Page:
Event Aggregation and Complex Events A B C D Fc Activity Fc is a complex event that represents a certain activity over a timer interval. Once detected/created, Fc is a new event in its own right. Rule: if (first(A) AND then(B parallel to C) AND then(D) create(Fc). B parallel to C is a constraint for this rule. Or: Timestamp(D)-Timestamp(A) < 10sec. Relationships between events are transitive and asymmetric (Luckham pg. 95ff) and partially ordered
Event creation: Timestamps and Causal Vectors Shipping Process Message: product X shipped to customer Y Adapter Event (+ time, causality, aggregation etc.) CEP Event creation includes observation and enrichment. A special adapter observes regular messages and forwards it to components which add vital information that finally creates an event. This event is then forwarded to further CEP processing. Timestamp and causality information are called genetic parameters. (Luckham). A causal vector is the set of events that caused the current event. It allows causal tracing between events. Event Creation
Computational Causality Cause: If the activity signified by event A had to happen in order for the activity signified by event B to happen, then A caused B. Causality as defined here is a dependency relationship between activities in a system. [..] An event depends upon other events if it happened only because the other events happened. [..] if event B depends upon event A, the A caused B (This is computational causality which depends only upon properties of the target system. It is a much more limited concept than philosophical or statistical notions of cause and effect (Luckham, 95) The dependency relationships are defined by the properties of the target system. This means that the causal rules used to create the event sets for historical causality express the BELIEVES of those people who built the system. Actual system behavior may be based on different rules. Another point: Each event has a causal vector with events that were instrumental in causing the event. But what about different perspectives for system observations? Theoretically we should be able to keep the causal vectors also independent of the events. The CPE examples below: are they really convincing with respect to causality?
Additional causal information Each input event to the coordinator C is causally responsible for the commit command to every process. Otherwise the coordinator would send a commit command to one process without having the agreement of all three processes. Luckham argues that without the causal relations made explicit a defective logic in the system would not be detected because the system itself behaves correctly in this case. Example form Luckham, pg. 48 Prepared P1_2_C Commit C_2_P1 Prepared P2_2_C Commit C_2_P2 Prepared P3_2_C Commit C_2_P3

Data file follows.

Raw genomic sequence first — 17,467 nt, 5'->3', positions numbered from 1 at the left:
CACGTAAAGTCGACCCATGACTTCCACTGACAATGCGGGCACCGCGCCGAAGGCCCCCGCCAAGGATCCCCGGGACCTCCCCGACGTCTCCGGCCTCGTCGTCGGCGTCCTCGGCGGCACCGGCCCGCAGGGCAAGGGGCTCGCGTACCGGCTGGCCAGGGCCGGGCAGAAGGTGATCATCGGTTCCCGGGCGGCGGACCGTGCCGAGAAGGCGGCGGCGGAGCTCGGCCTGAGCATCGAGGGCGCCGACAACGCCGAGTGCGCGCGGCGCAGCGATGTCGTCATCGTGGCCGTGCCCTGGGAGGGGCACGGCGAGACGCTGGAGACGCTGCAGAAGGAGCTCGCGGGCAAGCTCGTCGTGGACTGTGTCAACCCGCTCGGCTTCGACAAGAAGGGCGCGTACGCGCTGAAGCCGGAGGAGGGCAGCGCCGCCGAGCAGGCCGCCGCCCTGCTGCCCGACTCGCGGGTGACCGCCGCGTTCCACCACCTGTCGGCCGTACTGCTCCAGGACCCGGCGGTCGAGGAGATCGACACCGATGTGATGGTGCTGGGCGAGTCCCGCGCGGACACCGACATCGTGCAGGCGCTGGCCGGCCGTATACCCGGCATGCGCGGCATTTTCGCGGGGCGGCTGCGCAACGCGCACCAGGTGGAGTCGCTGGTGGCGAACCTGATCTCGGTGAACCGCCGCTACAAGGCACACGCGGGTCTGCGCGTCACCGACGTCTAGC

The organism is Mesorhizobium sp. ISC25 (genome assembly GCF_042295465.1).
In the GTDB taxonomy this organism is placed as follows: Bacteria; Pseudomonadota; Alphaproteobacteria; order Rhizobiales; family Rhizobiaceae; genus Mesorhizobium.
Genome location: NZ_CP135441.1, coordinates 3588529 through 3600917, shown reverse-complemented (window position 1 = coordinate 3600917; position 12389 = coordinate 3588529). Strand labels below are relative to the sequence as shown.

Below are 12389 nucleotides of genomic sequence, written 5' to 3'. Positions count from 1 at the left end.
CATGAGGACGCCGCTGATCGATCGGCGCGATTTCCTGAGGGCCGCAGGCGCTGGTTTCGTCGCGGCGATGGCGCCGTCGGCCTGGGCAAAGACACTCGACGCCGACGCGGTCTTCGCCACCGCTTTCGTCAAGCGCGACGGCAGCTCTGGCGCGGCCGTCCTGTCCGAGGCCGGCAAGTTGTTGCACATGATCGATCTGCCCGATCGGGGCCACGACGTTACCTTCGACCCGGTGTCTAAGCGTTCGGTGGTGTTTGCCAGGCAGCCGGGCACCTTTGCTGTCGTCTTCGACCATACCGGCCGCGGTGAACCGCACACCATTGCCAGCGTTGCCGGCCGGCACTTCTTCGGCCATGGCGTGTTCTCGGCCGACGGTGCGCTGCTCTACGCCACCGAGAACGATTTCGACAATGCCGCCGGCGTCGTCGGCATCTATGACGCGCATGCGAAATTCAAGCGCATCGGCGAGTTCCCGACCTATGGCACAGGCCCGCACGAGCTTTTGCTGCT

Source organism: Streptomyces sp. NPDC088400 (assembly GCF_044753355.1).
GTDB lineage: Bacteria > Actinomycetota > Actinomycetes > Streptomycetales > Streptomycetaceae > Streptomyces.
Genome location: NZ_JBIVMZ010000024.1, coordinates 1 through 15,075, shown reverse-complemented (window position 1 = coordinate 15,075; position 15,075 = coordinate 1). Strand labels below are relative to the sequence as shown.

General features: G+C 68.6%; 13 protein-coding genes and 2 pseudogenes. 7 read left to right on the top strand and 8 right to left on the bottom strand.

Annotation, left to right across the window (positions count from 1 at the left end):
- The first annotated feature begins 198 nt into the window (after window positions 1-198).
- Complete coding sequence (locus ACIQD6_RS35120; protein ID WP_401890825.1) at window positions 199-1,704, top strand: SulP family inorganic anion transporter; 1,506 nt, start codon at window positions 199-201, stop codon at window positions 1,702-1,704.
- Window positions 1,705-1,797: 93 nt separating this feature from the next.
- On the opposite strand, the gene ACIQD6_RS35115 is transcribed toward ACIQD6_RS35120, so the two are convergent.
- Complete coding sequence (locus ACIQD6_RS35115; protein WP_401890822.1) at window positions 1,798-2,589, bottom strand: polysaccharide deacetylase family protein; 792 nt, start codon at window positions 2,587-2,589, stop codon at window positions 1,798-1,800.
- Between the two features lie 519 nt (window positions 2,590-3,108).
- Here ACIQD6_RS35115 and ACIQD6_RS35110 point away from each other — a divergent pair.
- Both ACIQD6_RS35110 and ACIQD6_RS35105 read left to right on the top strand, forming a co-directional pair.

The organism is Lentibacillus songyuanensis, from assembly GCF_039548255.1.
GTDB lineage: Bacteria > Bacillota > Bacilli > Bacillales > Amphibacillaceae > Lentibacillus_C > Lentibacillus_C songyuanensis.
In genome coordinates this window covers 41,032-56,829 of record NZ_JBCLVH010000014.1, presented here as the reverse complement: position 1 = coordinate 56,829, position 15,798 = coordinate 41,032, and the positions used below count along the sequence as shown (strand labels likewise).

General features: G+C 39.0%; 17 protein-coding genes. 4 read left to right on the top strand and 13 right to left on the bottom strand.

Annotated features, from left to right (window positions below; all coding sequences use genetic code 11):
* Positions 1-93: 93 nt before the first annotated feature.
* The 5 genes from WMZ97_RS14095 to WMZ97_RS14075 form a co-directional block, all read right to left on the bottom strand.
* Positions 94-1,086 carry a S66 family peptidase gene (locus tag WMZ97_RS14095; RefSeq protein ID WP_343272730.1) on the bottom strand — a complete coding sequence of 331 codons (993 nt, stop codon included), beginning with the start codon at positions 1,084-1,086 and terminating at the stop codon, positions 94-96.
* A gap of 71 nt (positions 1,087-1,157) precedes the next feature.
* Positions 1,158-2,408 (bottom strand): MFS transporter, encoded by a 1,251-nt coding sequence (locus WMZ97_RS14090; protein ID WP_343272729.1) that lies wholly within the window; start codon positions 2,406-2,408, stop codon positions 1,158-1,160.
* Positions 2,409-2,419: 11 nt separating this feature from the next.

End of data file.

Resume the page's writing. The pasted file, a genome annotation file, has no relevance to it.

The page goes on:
Partially Ordered Sets of Events (Posets) Posets express causality relations between events. This is mostly done using a DAG. Once causality is expressed it can help to reduce the huge numbers of events to find those who are responsible for a certain effect. The causal history of an event includes its ancestors and their causal history. (Luckham 101) Deposit(5, A1) Transfer(5,A1->A2) Deposit(10.A2) Deposit(10,A1 Withdraw(15,A1) Deposit(..A2) Deposit(..,A2)
Explanations from causal history The withdraw event fails because of the previous transfer. Luckham (102) argues that the Deposit(10,A2) belongs to the history of A1 because of the transfer request and the account being a sequentially accessed ressource. The later deposits on A2 are causally after the transfer (why?). Even with an earlier timestamp they would clearly not belong to the causes of the failure. The example is not really convincing. Deposit(5, A1) Transfer(5,A1->A2) Deposit(10,A2) Deposit(10,A1 Withdraw(15,A1) Deposit(..A2) Deposit(..,A2)
Alternating Bit Protocol Example Luckham pg. 103ff. But was the second RecM0 a duplicate during the re-send or a late arriving package? Should the timeout value change? Send M0 Wait M0 Timout M0 ReSend M0 Rec. M0 Ack M0 Re-Ack M0 Rec. M0 Ack M0 Send M1 Rec. M1 Ack M1 Re-Ack M1